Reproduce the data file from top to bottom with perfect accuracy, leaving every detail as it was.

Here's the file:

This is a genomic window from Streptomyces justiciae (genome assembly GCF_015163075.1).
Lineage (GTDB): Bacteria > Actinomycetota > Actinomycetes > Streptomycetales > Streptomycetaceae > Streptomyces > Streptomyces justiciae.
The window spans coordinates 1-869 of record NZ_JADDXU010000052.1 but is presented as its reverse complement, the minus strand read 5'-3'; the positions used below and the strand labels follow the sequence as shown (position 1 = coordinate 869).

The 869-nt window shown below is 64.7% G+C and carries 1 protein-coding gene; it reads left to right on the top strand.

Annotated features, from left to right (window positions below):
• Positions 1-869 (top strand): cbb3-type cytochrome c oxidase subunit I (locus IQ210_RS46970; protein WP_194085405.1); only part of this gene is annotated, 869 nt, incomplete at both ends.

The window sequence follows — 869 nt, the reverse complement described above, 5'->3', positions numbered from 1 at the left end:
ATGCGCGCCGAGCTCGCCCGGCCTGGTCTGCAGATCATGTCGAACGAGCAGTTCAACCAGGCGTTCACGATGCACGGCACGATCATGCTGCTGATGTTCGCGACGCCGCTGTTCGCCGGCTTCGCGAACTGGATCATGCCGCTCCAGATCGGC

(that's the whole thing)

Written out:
This is a genomic window from Streptomyces justiciae (genome assembly GCF_015163075.1).
Lineage (GTDB): Bacteria > Actinomycetota > Actinomycetes > Streptomycetales > Streptomycetaceae > Streptomyces > Streptomyces justiciae.
The window spans coordinates 1-869 of record NZ_JADDXU010000052.1 but is presented as its reverse complement, the minus strand read 5'-3'; the positions used below and the strand labels follow the sequence as shown (position 1 = coordinate 869).

The 869-nt window shown below is 64.7% G+C and carries 1 protein-coding gene; it reads left to right on the top strand.

Annotated features, from left to right (window positions below):
• Positions 1-869 (top strand): cbb3-type cytochrome c oxidase subunit I (locus IQ210_RS46970; protein WP_194085405.1); only part of this gene is annotated, 869 nt, incomplete at both ends.

The window sequence follows — 869 nt, the reverse complement described above, 5'->3', positions numbered from 1 at the left end:
ATGCGCGCCGAGCTCGCCCGGCCTGGTCTGCAGATCATGTCGAACGAGCAGTTCAACCAGGCGTTCACGATGCACGGCACGATCATGCTGCTGATGTTCGCGACGCCGCTGTTCGCCGGCTTCGCGAACTGGATCATGCCGCTCCAGATCGGC